We now live amid a femtech revolution. These are exciting times, with plucky start-ups, mainly started by women, filling big gaps left by Big Pharma and device makers. In areas like new mothers’ health, periods, pregnancy or menopause, just to name a few.
It was 2016 when Danish internet entrepreneur Ida Tin first coined the term to describe tech solutions that improve women’s healthcare either across female-specific conditions, or for general health conditions that affect women disproportionately or differently.
Three years before, in Berlin, Tin had co-founded an app called Clue, which lets women track their ovulation. She first created it just for herself. By 2018, this app had 10million users. Following in Clue’s footsteps there came a wave of start-ups. Like New
York-based Progyny – a tech company that manages fertility benefits for employers. It went public in 2019 and now has a valuation of about $4billion.
Ireland, with its large number of tech firms and supportive public bodies like Enterprise Ireland, has here too been a buzzing hive of start-up activity. The Irish face of femtech includes founders like Paula Newell, whose Galway-based company AVeta Medical offers a hormone-free, safe, affordable device that it says can change the lives of women who suffer from vaginal atrophy, a common condition that affects up to 80 per cent of women.
Or Rosanne Longmore, who after spending 15 years working in financial services, now as chief executive of Coroflo is developing a
breastfeeding monitor. In June, Health Innovation Hub Ireland (HIHI), the Government backed initiative supported by Enterprise Ireland and the Health Service Executive, launched Femtech @Health Innovation Hub Ireland.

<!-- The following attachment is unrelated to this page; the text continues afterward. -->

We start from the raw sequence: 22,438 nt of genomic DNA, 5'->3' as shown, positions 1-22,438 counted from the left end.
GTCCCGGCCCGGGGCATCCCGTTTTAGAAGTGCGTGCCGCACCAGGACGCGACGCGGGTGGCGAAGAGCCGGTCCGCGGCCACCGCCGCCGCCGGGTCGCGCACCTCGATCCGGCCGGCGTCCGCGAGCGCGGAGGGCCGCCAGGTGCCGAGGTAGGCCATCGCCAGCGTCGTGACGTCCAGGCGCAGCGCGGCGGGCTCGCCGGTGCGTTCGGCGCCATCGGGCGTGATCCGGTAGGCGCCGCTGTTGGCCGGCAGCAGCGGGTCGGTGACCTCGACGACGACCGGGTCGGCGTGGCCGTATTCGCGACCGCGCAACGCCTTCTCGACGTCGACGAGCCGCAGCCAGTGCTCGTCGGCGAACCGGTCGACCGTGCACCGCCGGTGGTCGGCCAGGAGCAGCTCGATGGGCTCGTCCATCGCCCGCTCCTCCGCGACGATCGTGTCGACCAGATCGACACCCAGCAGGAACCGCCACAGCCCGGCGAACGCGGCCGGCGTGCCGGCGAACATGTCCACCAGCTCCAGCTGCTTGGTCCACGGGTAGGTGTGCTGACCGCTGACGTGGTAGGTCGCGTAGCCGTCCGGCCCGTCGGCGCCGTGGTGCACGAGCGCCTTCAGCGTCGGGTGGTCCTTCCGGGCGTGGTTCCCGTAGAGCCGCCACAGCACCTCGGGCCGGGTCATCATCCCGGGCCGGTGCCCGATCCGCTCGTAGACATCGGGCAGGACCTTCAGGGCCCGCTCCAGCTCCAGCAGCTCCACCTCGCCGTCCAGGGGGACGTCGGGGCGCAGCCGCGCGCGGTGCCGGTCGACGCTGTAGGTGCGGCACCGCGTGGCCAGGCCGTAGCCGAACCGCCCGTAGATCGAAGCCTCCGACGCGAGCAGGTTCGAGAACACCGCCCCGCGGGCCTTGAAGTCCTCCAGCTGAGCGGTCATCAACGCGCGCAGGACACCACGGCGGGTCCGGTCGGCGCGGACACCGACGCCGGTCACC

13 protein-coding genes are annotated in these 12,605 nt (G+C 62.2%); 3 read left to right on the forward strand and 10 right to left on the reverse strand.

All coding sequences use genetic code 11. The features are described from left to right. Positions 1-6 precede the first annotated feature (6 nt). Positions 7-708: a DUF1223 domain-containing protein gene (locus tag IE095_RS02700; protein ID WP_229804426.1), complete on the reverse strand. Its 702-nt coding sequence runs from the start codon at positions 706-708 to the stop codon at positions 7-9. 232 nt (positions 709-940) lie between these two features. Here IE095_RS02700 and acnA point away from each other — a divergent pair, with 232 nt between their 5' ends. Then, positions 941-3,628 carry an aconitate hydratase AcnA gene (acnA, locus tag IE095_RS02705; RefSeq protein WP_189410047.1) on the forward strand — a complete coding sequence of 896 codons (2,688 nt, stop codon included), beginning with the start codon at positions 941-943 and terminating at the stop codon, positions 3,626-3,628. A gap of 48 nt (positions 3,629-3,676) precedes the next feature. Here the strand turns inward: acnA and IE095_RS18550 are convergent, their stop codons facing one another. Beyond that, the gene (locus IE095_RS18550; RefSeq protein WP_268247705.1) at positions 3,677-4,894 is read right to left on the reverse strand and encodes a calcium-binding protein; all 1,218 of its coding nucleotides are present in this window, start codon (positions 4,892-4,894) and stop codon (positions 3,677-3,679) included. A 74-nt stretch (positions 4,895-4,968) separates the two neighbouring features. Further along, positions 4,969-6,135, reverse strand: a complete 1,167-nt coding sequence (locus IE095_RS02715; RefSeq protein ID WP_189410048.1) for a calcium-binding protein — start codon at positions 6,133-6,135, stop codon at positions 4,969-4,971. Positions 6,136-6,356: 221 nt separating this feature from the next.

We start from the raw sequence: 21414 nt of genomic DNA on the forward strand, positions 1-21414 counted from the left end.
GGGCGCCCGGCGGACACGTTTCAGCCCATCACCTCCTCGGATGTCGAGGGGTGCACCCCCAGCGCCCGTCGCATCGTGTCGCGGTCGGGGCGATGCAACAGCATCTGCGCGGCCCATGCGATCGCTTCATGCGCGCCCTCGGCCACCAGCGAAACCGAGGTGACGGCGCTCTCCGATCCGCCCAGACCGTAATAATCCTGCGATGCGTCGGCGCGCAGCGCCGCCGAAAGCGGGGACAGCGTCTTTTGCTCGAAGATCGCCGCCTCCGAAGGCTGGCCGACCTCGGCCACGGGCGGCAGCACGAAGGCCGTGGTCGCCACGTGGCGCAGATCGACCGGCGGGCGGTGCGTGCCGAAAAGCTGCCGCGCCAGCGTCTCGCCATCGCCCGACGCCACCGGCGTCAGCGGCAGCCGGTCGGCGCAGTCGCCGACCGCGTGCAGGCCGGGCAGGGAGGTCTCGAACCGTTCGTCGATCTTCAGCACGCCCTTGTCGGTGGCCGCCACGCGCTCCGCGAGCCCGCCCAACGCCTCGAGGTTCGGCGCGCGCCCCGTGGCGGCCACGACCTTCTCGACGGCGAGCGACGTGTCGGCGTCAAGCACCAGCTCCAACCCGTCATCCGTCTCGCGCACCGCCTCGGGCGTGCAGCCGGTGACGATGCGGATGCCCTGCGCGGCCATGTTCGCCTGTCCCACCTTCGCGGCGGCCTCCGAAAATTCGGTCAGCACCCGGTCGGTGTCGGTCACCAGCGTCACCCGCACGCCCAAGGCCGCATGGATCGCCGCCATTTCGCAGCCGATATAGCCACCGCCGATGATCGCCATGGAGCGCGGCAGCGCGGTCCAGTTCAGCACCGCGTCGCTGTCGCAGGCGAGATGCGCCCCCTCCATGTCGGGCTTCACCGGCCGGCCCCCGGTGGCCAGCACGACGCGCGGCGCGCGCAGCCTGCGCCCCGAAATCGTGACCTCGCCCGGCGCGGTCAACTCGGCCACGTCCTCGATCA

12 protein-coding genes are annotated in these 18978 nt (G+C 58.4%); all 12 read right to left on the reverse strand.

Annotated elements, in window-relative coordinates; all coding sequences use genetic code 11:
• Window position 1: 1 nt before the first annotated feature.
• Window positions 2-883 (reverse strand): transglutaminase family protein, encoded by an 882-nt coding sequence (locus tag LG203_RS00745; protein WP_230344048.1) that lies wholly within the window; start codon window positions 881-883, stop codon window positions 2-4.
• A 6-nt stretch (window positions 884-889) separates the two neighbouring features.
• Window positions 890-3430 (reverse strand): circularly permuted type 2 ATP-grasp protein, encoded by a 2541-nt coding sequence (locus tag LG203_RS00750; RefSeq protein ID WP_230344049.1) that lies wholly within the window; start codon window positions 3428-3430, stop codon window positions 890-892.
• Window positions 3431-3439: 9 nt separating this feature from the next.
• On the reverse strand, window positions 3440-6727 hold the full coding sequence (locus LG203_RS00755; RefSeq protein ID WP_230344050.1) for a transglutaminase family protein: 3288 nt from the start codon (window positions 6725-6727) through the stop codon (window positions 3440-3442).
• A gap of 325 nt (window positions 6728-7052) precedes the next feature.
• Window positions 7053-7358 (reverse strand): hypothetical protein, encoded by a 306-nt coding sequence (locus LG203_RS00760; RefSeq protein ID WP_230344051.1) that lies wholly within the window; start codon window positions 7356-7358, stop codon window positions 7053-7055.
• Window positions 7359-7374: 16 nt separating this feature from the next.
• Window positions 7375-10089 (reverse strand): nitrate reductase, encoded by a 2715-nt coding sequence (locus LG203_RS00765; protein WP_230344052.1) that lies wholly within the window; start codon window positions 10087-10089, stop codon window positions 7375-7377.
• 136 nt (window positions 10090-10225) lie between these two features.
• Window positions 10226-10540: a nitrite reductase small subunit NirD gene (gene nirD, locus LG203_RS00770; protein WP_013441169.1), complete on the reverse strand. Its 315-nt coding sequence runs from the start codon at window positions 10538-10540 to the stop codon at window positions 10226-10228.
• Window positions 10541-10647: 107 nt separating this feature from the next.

The initiative hopes to provide access to clinical, research and business expertise through the Ireland South Women and Infants Directorate and UCC Innovation “to stimulate the creation of an ecosystem of experts and entrepreneurs, leading to more women founders in Ireland and attracting more investors” into the country.
HIHI is looking for entrepreneurs, patients, clinicians, researchers, mentors, funders, investors and advisors to become Femtech Champions to support development in this area, which has been historically low.
Globally, there has been unequal (less than two per cent) investment in women’s health research and an under-representation of women in clinical trials. Investors are also taking note of this current sea change, says HIHI.
Frost & Sullivan expects global venture capital funding and investments to go from $1.69million in 2019 to $9billion by 2024. By 2025, the global femtech market is expected to exceed $275billion, according to artizon.com.
Nua ideas in fertility There is also Deborah Brock, who after working in the non-profit and education sectors, became founder and chief executive of Nua Fertility, a fertility health company.
Like many femtech founders, her journey as a founder came out of a more personal journey. “Getting pregnant can be a very isolating experience and can take longer than expected,” she says.